"He just couldn't find the zone consistently," said Phillies manager Rob Thomson postgame, "and sometimes that happens to Kim," Thomson said. "But he'll be available [for Gamr 4], and he'll be ready to go."

Hear me out. This guy has been a great pitcher in the past. Somehow, he still holds a lifetime 2.47 fielding-independent pitching rate (FIP), a 0.99 walks/hits per inning pitched rate, and a 3.87-1 strikeout-to-walk ratio, not to mention a 14.2 strikeouts-per-nine rate. But his real greatness may well be behind him, even if he was an All-Star in his first Phillies season this year.

Now, let's look at Kimbrel by dividing his career between his final of three regular seasons with the Red Sox and his seasons since:

2010-2018 — 1.80 ERA; 1.81 FIP; 0.91 WHIP; 3.3 BB/9; 14.8 K/9; 4.44 K/BB
2019-2023 — 3.57 ERA; 3.68 FIP; 1.16 WHIP; 4.1 BB/9; 13.0 K/9; 3.15 K/BB

Yes, he can still strike the other guys out like a virtuoso. But since leaving Boston he's walking about 1 more per 9 than before and striking 1 less out. He's allowing more to reach base in the first place since leaving Boston. His ERA/FIP were about dead-even during those great first nine seasons of his career, but they're 2 runs higher since that 2010-2018 term. And, from 2019-23, his FIP (kind of your ERA when the defense behind you is taken out of the equation) is 11 points higher than his ERA.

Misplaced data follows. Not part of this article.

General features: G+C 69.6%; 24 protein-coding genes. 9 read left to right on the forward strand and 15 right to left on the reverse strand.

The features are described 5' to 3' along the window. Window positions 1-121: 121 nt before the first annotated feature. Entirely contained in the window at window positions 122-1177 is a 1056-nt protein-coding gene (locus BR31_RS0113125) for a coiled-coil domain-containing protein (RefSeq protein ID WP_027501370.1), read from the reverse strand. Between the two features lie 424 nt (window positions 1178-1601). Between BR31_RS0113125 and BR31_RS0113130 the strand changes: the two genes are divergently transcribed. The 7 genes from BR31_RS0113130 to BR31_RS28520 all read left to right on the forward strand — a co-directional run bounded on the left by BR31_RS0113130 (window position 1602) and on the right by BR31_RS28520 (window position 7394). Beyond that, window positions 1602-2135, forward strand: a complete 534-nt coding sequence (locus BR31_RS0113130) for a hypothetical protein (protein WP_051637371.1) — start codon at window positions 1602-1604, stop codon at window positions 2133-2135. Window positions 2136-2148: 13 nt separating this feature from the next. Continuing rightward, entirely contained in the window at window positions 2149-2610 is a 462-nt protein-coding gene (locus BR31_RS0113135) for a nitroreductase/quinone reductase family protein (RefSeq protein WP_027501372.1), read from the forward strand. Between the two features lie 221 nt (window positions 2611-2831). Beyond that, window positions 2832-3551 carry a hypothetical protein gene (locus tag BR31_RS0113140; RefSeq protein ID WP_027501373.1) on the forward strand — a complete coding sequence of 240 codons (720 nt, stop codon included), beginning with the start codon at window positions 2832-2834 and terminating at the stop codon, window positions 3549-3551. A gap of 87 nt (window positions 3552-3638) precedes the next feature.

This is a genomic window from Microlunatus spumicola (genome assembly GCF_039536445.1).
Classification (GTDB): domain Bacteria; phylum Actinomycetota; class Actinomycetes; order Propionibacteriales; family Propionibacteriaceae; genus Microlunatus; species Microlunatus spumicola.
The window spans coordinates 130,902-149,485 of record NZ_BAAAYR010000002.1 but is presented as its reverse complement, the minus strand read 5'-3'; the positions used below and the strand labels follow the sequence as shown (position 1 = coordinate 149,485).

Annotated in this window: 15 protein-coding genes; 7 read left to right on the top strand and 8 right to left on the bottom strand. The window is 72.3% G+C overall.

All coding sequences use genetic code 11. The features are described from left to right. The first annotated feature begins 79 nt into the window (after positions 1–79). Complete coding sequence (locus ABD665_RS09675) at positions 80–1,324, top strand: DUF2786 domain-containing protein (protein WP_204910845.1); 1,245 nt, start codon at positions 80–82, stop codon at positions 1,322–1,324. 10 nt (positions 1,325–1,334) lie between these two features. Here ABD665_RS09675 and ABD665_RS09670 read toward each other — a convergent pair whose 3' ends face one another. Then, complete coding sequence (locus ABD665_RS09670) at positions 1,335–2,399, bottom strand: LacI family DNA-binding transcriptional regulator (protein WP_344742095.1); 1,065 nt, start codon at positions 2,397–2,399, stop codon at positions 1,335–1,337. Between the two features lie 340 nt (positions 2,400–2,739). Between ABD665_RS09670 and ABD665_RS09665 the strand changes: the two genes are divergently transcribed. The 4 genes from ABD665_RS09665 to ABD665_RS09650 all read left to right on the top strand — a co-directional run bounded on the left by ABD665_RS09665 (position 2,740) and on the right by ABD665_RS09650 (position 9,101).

Since somehow earning six saves despite a 6.74 ERA in the 2018 postseason, Kimbrel has been up and down in October. In 2020, he pitched an inning and a third shutdown relief in the National League wild card game for the Cubs. In 2021, he appeared in three American League division series for the White Sox — and surrendered 2 earned runs in three innings.

Until Thursday afternoon, Kimbrel this postseason looked great if you didn't look past the surface numbers. In division series Game 1 he got the side in order to finish the Phillies' win — without a strikeout. But he needed Johan Rojas's spectacular running catch in division series Game 4's seventh to save him in the Phillies' win.

He got the NLCS Game 1 save credit with a swinging strikeout and a game-ending double play — after he walked his second batter of the ninth. Entering Game 3, Kimbrel had an ERA of zero ... but a 3.71 FIP. But after Game 3, they became 2.09/5.07.

A 5.07 FIP is not conducive to late-inning survival.

"Some days you get them, and some days you don't," Kimbrel said, too matter-of-factly, after the game ended. "Today just wasn't my day."

Remember: it wasn't Kimbrel's fault the Phillies' usually formidable offense was kept to three hits on the day, or scored their only run of the game on a walk, an infield hit, a double play pushing Harper to third, and the wild pitch enabling Harper to score. But given the chance to push Game 3 to extras tied at one, Kimbrel went cardiac once too often.

That may not be a thrill or a chill the Phillies can afford much longer. If at all.

He'll be available tomorrow, and he'll be ready to go. Which "he'll" — the guy who can be as tight shutdown as they come, or the guy who can't stop the high wire act until the cable snaps under his feet? These Phillies deserve to know, because these Diamondbacks won't be kind if the wrong one's ready.